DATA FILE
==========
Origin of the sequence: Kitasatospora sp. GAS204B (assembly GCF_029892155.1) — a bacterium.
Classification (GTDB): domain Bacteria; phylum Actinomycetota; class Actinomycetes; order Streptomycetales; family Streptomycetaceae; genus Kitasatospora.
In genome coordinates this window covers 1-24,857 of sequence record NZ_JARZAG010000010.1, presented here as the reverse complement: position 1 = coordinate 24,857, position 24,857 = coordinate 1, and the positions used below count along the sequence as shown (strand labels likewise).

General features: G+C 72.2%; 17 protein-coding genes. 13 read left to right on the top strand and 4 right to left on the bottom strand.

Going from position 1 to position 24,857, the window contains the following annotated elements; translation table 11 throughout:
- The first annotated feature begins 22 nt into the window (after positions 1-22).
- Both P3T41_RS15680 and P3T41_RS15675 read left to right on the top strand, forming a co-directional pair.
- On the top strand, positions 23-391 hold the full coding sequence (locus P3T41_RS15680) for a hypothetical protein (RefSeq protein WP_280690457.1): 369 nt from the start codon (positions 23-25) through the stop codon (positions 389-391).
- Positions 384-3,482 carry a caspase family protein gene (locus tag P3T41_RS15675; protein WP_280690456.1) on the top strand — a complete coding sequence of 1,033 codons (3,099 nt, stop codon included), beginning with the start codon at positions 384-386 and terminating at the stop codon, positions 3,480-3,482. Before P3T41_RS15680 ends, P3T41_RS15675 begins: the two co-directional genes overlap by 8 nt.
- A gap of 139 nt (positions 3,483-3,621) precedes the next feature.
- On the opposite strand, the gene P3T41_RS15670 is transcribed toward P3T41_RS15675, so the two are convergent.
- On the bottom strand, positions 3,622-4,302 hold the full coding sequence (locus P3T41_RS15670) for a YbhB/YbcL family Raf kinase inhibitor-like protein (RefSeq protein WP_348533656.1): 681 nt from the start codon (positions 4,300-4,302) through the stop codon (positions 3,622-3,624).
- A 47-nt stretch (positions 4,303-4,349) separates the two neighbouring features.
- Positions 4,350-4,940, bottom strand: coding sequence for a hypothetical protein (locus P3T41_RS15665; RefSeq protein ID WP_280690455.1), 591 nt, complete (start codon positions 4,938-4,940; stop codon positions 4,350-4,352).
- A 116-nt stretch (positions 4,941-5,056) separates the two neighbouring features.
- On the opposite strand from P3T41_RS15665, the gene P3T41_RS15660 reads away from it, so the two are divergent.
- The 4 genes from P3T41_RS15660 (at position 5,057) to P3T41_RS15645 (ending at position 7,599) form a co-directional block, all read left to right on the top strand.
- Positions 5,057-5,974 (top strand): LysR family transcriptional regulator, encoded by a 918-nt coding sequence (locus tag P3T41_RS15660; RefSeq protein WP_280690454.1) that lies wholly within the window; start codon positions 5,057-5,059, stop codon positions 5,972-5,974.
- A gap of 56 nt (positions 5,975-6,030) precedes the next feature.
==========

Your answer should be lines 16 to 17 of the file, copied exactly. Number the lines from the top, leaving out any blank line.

- On the opposite strand from P3T41_RS15665, the gene P3T41_RS15660 reads away from it, so the two are divergent.
- The 4 genes from P3T41_RS15660 (at position 5,057) to P3T41_RS15645 (ending at position 7,599) form a co-directional block, all read left to right on the top strand.